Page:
Image of notation and the equivalent tablature conventions
Convention for showing lengths of notes in this blog: concordance between tabs and musical notation
I have used the directions of the note stems to indicate melody (up), bass (down) and middle voices (mostly down, except where obviously running in parallel with the melody). This is clearer to see in the notation than in the tablature.

Further, I am trying to standardise my indication of note lengths, particularly whether to use dotted crotchets (quarter notes) or tied notes. These are my new rules:

Tied notes if:
1. the note is sustained across bars (or looks as if it was meant to be);
2. the melody or harmony note extends across beats;
3. especially, to make it easier to read where there is syncopation, when a note starts or ends between beats and extends across beats.

Dotted notes if:
1. an excess of ties obscures the notes or just looks ugly;
2. the piece is in triple time, where they are endemic;
3. in the bass line, where by default one tends to hold the note as long as possible anyway.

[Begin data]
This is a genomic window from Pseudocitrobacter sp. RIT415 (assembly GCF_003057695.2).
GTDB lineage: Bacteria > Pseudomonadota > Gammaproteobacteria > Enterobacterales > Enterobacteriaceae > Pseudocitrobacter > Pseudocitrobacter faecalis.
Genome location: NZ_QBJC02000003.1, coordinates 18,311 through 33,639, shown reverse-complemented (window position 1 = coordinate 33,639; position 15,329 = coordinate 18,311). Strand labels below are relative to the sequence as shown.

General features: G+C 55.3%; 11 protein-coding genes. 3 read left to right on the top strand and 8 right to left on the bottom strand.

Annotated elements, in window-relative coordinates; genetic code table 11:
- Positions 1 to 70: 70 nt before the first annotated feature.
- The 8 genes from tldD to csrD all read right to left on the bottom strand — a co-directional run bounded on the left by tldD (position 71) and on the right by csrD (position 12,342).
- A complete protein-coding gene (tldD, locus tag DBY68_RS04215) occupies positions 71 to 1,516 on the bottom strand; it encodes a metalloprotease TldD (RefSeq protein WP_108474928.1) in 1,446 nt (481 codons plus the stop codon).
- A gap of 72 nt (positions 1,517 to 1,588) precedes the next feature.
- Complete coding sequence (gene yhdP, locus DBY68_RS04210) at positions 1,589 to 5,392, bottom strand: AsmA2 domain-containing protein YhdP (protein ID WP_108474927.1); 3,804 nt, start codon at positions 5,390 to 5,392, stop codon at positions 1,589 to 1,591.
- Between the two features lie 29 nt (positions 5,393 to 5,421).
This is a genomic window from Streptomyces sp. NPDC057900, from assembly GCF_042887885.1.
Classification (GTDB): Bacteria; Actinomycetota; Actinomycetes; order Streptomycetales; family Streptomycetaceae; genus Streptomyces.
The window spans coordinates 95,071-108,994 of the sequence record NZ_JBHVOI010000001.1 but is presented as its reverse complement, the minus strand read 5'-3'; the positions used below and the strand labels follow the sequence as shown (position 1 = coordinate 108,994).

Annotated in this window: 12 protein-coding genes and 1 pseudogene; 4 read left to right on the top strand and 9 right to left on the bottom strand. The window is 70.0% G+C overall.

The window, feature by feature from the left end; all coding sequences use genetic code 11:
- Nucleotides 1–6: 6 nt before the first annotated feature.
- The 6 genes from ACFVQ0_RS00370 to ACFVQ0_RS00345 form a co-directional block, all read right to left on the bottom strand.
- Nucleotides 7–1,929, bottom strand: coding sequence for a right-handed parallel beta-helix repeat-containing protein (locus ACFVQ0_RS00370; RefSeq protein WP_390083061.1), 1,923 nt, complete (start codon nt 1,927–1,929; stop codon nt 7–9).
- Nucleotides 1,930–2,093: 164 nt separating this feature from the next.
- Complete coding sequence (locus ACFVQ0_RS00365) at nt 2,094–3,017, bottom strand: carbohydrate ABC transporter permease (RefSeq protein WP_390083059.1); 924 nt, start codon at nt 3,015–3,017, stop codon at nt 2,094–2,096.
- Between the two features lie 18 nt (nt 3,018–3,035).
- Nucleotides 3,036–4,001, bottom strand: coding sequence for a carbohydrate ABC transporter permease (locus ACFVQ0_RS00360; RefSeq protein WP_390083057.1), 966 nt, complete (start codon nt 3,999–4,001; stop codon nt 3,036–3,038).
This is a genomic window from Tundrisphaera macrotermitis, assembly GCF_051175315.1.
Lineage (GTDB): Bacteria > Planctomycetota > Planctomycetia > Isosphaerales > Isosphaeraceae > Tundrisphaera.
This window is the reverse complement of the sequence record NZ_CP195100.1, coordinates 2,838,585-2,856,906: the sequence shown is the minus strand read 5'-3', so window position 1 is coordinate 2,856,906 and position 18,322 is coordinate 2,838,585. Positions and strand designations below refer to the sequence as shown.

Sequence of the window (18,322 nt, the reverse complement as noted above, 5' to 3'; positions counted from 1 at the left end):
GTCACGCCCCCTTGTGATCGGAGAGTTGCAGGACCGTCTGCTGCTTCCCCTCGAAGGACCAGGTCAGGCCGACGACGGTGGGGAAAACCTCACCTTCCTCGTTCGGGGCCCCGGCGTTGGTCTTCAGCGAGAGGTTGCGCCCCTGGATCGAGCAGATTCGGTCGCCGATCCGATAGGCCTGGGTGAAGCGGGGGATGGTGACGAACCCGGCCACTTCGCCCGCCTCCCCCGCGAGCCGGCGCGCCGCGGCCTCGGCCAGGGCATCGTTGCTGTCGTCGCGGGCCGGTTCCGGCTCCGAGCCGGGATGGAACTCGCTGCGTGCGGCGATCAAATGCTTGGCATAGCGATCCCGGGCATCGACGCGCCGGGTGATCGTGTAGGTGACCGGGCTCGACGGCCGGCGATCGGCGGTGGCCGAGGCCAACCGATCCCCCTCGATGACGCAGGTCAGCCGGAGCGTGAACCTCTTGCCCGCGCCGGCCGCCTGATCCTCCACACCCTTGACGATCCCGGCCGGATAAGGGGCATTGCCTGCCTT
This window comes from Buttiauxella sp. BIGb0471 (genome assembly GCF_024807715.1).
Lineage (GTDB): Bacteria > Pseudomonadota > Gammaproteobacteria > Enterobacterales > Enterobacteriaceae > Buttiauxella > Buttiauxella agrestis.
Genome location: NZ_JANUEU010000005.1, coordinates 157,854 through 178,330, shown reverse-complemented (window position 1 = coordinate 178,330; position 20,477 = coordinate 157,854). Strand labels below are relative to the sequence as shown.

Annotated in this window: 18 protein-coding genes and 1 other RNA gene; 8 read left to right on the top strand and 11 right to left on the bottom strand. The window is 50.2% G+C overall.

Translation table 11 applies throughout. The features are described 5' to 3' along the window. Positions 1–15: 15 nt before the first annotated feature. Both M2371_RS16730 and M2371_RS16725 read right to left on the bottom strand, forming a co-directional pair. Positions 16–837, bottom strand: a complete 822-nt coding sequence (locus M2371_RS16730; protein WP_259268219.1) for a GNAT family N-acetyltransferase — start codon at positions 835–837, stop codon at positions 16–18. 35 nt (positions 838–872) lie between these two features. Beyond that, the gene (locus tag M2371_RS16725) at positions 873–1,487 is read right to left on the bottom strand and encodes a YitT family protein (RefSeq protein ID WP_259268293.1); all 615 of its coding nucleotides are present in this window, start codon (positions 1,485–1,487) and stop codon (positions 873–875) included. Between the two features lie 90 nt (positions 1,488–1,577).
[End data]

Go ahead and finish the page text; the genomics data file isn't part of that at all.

* 8-string ukuleles with paired strings are available too.

The alfabeto or abecedario system of chord naming.

This system was used in the Baroque to indicate chord shapes, not names as we do nowadays. See this blog post for more details.

Naming of notes and octaves: scientific and Helmholtz systems.

I was getting confused when reading learned articles describing the tuning of early instruments, because the authors used different systems. So, I have prepared a concordance between the two commonest systems, which you can see in this blog post.

(Last edited 28 Feb 2018)


  1. Your blog was pointed out to me by Gilles T from the Early Guitars and Vihella website and I'm so glad to find this. I have been working along similar lines but, instead of a low G uke I have been working, most often, with a baritone uke. Everything written for the four course Renaissance guitar works extremely well on the baritone or low g uke and I have transcribed and published the works of Adrian Le Roy, Fuenllana, Mudarra, and most of Guillaume Morlaye's books. I have also transcribed a number of lute pieces by John Dowland for the Renaissance guitar or baritone uke. to further complicate things, (and to broaden the repertoire for the ukulele) I have also transcribed the works of more than a dozen composers from the Romantic era which really sound great on the baritone uke. The more of us working on presenting these pieces, the better! Congrats on your blog!